This was obviously very distressing to the family and as much as we would like to ignore that, I can imagine how at a time like that there would be a compulsion to see what was being written about your child or loved one. It’s all way too much out of my control for me, I wouldn’t like it and I don’t comment on these sites or pages, choosing rather to send a a personal message to people I don’t know so well and of course with those I do know well sending an even more personal hand written message or making a visit. I know when my father died how comforting the heart felt messages in the cards were and how lovely it was to read a tribute to him in the local paper acknowledging all he’d done for the local community and also to read some of the letters sent by people in his life who we really didn’t know but who clearly he had touched with his kindness, humour and his great big personality. I’m sure I would have had to read a FB page dedicated to his memory but not sure I would have liked everything I read there if some of these I see are anything to go by. Some trolls are spiteful and heartless and I’m sure seek these pages out for effect and by their very nature they are usually public.
I know a lot of people take huge comfort from having social media accounts of loved ones who have passed on remaining open, who see it as a way of letting out thoughts and continuing to communicate with the person who has passed. I have seen people who have clung to social media accounts of deceased loved ones posting often and commenting on other posts consistently. Yet sadly often a year or so down the line the heart breaking bitter messages start to appear to all the ‘friends’ who no longer post messages on the wall, from bereaved people who are clearly very upset to feel that the person who they will never forget is slowly fading in the memories of their friends and acquaintances and they find themselves feeling startlingly alone in their grief. This might not be the case of course, we all remember in our own way and some may have just decided they needed to move away from the social media shrine and remember privately in their own way.
I saw a page set up recently to arrange an annual memorial dinner for a young guy who passed away, the first year saw over 30 people attend and three years on there were 5 people at the dinner and the mother posted how she was closing the group because ‘fairweather friends had forgotten her child and couldn’t be bothered to attend his memorial anymore’. People protested that they remembered her child in their own way and would never forget and pointed out that they had relocated to other parts of the country, had other responsibilities and tried to assure her that they did care but I’m sure she suffered terrible heart ache over this apparent lack of regard for the anniversary of their friend’s passing and perhaps it only added to her never ending grief and sorrow. Perhaps it hurt her afresh to realise that one day there would be nobody at the table for dinner, nobody to remember.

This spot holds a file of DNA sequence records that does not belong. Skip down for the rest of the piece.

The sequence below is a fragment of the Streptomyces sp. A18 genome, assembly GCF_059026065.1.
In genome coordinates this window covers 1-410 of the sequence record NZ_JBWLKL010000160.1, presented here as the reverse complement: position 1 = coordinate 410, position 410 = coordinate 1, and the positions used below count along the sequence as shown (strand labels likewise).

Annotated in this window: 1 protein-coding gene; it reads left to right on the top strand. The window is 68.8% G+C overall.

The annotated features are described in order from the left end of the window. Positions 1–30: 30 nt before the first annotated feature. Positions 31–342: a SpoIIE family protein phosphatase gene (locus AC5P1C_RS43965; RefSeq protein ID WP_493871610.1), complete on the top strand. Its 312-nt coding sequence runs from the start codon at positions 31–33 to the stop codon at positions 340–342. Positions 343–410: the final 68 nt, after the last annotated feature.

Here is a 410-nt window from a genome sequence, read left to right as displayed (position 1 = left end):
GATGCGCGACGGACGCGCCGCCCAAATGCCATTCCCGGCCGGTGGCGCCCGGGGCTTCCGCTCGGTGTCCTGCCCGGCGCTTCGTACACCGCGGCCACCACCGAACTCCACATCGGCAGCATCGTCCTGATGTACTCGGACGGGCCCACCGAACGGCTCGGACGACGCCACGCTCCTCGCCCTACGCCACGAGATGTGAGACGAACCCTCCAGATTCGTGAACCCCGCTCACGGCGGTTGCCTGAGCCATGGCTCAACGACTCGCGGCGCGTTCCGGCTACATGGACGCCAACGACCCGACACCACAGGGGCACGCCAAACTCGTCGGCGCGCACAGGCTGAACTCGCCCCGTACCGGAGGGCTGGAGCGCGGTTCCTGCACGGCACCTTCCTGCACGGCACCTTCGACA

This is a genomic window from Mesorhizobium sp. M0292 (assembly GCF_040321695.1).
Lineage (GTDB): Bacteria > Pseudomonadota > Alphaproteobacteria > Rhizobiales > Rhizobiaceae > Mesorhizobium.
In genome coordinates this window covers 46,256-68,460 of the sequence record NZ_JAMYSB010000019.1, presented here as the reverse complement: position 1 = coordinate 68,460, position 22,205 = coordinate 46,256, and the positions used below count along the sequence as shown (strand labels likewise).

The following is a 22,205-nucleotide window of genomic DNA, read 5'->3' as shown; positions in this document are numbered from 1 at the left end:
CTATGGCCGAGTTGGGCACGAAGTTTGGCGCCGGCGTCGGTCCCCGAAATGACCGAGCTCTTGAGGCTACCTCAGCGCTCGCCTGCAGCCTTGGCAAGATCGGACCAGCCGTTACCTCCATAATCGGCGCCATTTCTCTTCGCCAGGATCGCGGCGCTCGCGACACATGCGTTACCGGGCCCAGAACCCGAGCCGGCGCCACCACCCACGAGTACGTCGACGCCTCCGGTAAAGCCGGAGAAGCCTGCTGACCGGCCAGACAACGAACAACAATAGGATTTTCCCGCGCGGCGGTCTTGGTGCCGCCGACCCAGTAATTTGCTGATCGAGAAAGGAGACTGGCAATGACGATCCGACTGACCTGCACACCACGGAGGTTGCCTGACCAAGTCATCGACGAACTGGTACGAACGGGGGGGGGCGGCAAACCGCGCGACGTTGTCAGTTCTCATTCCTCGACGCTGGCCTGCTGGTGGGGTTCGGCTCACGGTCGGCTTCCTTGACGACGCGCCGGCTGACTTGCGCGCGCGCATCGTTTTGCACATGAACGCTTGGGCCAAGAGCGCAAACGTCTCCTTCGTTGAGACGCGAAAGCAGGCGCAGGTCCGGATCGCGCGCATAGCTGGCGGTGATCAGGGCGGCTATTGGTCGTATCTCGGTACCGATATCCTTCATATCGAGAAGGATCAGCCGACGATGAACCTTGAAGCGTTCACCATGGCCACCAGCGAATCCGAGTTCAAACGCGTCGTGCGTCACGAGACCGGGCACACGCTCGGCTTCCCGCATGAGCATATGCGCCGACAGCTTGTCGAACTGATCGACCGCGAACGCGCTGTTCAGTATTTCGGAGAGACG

Of course some people never had an online presence and passed before they got to grips with technology, I always say that my dad would have simply LOVED the internet, he loved information and he loved to write. He would have been in his element having all of this at his finger tips and would surely have had a blog and a Facebook account filled with pictures of his adored grandchildren but he passed before it really became a way of life. Some people use the internet to give their loved ones an ever lasting presence in an arguably more sophisticated way through blogging, memoires and sharing of their talents which the world was never able to see before and that keeping alive of the person can be a tremendous comfort and passing on of their legacy no matter how small. I guess that kind of virtual footprint is one that they never want to see erased or deleted.
I guess in some respects the closing of social media accounts, clearing out the online virtual presence in the modern technological world somehow parallels the actual physical clearing out of the real person’s belongings and is a very personal thing. Some people have to have a loved one’s belongings removed from the home as fast as possible not able to live with the day to day reminder and others can not live without the day to day reminder and never manage to clear out the belongings and for some it is a matter of time, letting things go when they feel able and ready.
Perhaps having this discussion while it’s possible and knowing what the person who owned that presence would want to happen to it is prudent and will make those decisions we would rather not have to ever make a little easier when or if the time comes. Maybe we weren’t just being morbid to think of these things but doing all we can to make life easier for those who get to carry on living it a while longer.